“God” would be in addition to whatever else or not a name that returns us to that never fully displaced, or as-only-displaced, “my” in its universal quasi-adjacency to any all and all particularity or “the any”: the pure or originary natural, the natural itself or ultranatural.

Posted in Anismism, Philology, Philosophy, Religion, Science, Untimely Tagged with: , , , ,

The Egyptian Exception and the Other Islamic State

The alternative resolution or the other Islamic state, the one that avoids the tyrant’s despair – or, put more politically-philosophically, allows for a liberal-Islamic assimilation that would also be integrative or unitary rather than irrecuperably conflictual – would appear to rely on modes of idealization of religion that would evolve simultaneously and bi-conditionally, or, as Fadel or Fadel’s Khaldun puts it, “organically.” Their current impermissibility is a reflection of the same problem.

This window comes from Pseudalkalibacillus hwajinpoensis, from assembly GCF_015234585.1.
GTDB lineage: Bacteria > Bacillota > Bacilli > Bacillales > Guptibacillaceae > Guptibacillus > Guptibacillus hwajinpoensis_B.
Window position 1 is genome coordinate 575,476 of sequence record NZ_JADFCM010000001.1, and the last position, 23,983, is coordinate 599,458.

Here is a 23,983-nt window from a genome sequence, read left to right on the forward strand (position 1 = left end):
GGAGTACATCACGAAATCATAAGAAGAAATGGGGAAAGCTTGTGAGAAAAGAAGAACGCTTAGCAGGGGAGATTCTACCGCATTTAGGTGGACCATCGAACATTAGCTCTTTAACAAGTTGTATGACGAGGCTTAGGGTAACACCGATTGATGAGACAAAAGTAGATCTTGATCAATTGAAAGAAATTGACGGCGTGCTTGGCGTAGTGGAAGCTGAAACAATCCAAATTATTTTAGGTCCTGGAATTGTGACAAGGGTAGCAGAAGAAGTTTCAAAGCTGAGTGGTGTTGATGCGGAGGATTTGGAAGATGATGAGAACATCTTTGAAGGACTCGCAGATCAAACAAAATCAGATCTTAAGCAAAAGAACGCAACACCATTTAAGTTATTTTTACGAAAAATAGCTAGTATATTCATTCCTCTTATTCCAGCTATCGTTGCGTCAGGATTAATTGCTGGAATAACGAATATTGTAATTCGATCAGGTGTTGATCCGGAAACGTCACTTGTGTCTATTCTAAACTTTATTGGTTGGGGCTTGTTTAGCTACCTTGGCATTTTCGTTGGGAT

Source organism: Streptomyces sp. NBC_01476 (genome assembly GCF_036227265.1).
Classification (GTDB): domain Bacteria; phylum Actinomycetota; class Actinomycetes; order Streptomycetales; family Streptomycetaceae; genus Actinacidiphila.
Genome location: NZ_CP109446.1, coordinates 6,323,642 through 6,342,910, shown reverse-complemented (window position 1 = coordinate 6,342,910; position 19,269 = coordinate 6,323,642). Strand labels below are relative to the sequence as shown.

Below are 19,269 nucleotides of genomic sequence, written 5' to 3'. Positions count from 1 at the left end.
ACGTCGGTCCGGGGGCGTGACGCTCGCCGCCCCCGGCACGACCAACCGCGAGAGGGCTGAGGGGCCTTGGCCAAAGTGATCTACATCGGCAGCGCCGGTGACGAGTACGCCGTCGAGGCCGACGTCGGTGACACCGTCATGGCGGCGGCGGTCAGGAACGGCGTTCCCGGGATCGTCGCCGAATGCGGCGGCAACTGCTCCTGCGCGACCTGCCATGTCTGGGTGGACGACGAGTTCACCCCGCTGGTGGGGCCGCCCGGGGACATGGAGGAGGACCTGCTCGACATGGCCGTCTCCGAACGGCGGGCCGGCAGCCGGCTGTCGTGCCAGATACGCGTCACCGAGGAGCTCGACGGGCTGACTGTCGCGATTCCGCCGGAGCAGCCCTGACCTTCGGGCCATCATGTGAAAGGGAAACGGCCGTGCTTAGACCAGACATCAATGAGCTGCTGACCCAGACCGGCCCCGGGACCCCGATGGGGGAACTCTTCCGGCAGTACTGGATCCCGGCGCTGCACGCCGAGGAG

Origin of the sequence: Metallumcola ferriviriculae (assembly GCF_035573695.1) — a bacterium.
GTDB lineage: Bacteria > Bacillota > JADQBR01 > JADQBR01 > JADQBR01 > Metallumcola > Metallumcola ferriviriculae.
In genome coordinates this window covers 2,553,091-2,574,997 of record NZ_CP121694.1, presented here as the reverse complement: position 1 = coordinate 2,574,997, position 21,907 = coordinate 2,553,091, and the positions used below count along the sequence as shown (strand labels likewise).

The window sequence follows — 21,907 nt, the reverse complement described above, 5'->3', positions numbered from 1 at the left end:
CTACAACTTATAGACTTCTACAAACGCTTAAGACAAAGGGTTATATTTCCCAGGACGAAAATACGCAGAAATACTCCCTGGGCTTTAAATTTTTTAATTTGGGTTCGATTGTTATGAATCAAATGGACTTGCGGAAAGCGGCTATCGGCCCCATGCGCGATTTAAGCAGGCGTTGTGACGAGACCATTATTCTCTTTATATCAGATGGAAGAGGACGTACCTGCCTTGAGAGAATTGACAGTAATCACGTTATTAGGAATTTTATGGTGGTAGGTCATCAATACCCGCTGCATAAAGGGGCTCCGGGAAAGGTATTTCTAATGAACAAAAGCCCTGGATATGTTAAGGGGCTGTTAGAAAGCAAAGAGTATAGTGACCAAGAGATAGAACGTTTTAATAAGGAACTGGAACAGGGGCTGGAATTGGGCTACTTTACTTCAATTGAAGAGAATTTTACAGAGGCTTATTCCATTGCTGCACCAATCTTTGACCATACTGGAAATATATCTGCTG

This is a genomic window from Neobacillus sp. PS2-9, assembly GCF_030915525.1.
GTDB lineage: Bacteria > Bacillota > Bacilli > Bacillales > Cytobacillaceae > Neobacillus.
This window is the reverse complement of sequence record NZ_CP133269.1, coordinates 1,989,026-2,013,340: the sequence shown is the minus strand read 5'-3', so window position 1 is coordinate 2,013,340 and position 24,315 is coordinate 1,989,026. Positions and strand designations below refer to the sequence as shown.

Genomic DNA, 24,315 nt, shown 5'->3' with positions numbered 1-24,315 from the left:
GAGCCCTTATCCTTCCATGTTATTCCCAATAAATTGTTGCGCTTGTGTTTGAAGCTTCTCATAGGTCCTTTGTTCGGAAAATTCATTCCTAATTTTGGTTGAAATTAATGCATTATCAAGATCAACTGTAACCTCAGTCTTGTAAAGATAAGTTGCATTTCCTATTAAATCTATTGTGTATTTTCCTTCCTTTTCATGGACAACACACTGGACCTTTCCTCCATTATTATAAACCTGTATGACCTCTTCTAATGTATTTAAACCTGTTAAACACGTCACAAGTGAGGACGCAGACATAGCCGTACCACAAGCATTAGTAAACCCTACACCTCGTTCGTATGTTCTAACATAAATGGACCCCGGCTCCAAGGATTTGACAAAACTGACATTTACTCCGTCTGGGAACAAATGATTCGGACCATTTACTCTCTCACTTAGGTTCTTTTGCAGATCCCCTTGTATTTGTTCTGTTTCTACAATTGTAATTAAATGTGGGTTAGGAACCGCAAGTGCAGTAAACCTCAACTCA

Posted in Anismism, Featured, Liberalism v Islamism as a Syncretic Problem, On Liberal Democracy in Relation to Islamism, Political Philosophy, Religion, The Exception Tagged with: , , , , , , , , ,

David Bentley Hart as Atheist (On Creative Principle and Creator Principal)

Simply to assert, as Hart very much seems to, that the truth of a religious tradition is utterly severable from every particular element of that tradition, that it is essentially irrelevant to the inquiry into religion what the mass of believers believe or say they believe or are asked to believe, is, for the atheist, bad faith: a mere changing of the subject if not a deception.